3. Using the heat balance equation on the brine side along with the measured brine parameters.


Short-Term Measurements of Cooling Capacity of Compressors

Short-term measurements, needed for the evaluation of the cooling capacity of compressors, were performed with five compressors in operation, outside the regular hours of use of the ice. However, during normal operation, the maximum number of compressors in operation is limited to four in order to limit the peak electrical demand.

A sample of short-term measurements used for the estimation of cooling capacity is presented in Tables 3 and 4, while the estimated cooling capacity is given in Table 5. The average values over a one-hour period of temperature and flow rate data are used with the first two methods, while the average values over a two-hour period are used for the third method.

The refrigerant volumetric liquid flow rate was measured as 0.287 L/s (0.6081 [ft.sup.3]/min) and the density at 32[degrees]C (89.6[degrees]F) (the temperature of liquid entering the expansion valve) was calculated as 1.164 kg/L (72.71 lb/[ft.sup.3]). The refrigerant mass flow rate was finally calculated as 0.3348 kg/s (44.24 lb/min).

The brine temperature (Table 2) was measured with 4W RTDs inserted into existing brine piping thermowells using a multi-channel thermometer. The same ultrasonic meter that was used for measurements on the refrigerant side (see Table 1) was also used for measuring the brine flow rate (52.62 L/s) (111.5 [ft.sup.3]/min). The density and specific heat of brine were estimated using the CoolPack program (CoolPack 2000) for a 21% CaCl m/m brine.

Table 5 reveals a difference of 2.8% between the total cooling capacity of five compressors as estimated by method 1 (277.7 kW [948 MBtu/h]), based on the manufacturer’s calculation) compared with the second method (270 kW [922 MBtu/h]), based on the heat balance on the refrigerant side), which is exceptional for field measurements. The average cooling capacity of one compressor is evaluated at 54.8 kW (15.6 ton) by calculating the average of results from methods 1 and 2.

Method 3 gives a cooling load of 218.8 kW (747 MBtu/h) that is about 20% smaller that the average value from methods 1 and 2. This result was expected due to the small differential brine temperature between the inlet and outlet at the chillers. Under these conditions, the average capacity of one compressor is estimated at 43.8 kW (12.4 ton).

Therefore, by using the average cooling capacity of one compressor of 54.8 kW (15.6 ton) and considering that four compressors are used during normal operating conditions, all of them having the same load and performance, the total cooling load of the refrigeration system is equal to about 219 kW (62 tons) or 7.2 [m.sup.2] of ice sheet /kW (274 [ft.sup.2]/ton).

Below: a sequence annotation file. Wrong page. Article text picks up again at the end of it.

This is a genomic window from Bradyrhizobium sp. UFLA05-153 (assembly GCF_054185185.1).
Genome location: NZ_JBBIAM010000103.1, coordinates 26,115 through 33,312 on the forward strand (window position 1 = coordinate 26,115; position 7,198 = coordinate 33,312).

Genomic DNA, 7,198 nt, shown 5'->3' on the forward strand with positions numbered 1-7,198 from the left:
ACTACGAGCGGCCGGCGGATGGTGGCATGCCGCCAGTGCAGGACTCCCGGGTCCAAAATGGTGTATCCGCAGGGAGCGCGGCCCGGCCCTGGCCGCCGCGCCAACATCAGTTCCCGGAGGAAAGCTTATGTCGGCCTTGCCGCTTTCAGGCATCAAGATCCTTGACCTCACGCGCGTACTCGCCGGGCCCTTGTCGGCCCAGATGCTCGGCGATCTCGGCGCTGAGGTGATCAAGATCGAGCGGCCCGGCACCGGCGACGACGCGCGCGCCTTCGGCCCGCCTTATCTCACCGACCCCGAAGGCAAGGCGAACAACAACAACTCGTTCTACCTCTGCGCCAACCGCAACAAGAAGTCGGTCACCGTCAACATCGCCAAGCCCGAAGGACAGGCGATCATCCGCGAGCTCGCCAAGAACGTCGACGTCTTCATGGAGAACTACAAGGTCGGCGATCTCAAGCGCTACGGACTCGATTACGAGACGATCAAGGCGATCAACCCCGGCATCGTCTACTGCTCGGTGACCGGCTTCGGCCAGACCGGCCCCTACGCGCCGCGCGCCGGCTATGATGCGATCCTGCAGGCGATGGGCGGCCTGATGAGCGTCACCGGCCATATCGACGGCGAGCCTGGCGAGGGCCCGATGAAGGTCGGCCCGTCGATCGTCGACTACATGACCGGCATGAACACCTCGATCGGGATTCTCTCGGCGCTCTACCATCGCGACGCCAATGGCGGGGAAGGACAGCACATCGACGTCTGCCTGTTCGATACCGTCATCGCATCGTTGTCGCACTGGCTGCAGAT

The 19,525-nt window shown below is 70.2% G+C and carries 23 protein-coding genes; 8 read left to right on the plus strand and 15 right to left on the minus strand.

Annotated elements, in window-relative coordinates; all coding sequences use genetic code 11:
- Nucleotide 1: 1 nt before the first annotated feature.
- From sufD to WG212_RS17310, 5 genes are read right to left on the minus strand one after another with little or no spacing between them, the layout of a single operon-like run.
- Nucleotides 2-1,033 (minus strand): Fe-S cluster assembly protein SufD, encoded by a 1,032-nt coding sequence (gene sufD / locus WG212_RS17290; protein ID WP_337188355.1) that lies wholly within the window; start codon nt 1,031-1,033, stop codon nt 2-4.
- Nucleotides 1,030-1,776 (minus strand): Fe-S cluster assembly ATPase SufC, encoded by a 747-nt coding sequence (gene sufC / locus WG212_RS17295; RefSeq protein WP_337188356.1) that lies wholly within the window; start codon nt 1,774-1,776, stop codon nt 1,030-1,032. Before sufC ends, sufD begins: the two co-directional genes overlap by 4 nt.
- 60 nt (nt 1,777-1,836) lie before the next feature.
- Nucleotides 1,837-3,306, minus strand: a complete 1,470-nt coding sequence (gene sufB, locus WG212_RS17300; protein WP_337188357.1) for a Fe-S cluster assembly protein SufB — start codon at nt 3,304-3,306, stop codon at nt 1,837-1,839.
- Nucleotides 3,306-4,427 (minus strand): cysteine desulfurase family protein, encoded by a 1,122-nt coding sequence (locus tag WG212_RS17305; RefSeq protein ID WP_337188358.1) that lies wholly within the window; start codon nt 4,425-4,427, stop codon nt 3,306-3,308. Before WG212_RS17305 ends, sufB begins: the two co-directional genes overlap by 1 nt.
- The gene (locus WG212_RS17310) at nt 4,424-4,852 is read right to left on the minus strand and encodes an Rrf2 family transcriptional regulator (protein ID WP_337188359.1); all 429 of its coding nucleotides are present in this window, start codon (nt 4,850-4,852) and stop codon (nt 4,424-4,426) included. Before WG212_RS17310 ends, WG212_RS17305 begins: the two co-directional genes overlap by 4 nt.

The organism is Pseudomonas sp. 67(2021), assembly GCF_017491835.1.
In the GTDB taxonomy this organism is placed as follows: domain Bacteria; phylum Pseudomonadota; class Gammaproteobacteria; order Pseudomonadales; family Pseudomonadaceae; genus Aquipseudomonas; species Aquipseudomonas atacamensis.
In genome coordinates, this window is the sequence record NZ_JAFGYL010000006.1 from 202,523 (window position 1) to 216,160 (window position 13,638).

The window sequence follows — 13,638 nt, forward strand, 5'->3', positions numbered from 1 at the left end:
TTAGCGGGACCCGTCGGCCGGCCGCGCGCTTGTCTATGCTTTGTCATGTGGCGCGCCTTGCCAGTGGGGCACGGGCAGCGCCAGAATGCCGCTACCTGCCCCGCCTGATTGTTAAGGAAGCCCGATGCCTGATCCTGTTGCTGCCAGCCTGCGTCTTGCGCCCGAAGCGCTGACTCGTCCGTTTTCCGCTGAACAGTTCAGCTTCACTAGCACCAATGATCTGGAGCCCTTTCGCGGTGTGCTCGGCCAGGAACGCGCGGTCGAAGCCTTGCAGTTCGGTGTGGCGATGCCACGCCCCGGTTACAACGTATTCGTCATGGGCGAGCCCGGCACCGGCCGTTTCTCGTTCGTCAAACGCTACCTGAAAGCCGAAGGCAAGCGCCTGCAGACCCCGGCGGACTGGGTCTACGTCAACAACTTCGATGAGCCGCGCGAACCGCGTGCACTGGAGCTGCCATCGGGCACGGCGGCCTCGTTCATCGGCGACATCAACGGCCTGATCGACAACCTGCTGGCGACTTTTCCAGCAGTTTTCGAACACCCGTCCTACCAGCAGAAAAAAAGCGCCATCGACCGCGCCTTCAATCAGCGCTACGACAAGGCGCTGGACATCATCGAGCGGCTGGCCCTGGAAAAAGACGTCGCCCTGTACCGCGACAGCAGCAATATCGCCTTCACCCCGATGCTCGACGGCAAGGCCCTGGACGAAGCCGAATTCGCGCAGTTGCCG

Short-Term Measurements of the Air Temperature Profile above the Ice

The vertical air temperature profile, measured above the ice center up to the height of 5 m (Figure 4) indicates two notable trends: (1) the temperature increase is almost linear over the first 0.2 m (0.656 ft) from the ice where the conductive heat transfer phenomenon is dominant and (2) the temperature increase follows a parabolic trend, from 0.2 to 5 m (0.656 to 1.64 ft).

Long-Term Measurements

Data presented in Figures 5 through 10 were collected on February 19, 2005, when the outdoor air temperature varied between -18[degrees]C around 6:00 a.m. and -8[degrees]C around 2:00 p.m. Figure 5 presents the variation of the ice surface and brine temperatures (left axis) with time and the number of compressors in operation (right axis). At the beginning of that particular day, the lights were on until midnight, and from that point until about 6:00 a.m. the lights were turned off. This explains the variation of ice surface temperature that decreased from -6[degrees]C to -7[degrees]C between midnight and 3:00 a.m. However, when the compressors were off, from 3:00 a.m. to 4:30 a.m., the ice surface temperature increased slightly above -6[degrees]C. Although the compressors were turned on after 4:30 a.m., the ice temperature still increased until about 6:00 a.m. It can be seen that both brine and ice surface temperatures have the same profile of variation during the unoccupied period between 3:00 a.m. and 9:00 a.m. During that day, nine resurfacing operations were performed between 9:00 a.m. and 10:00 p.m. The ice resurfacing is indicated in the graph by temperature peaks of very short duration.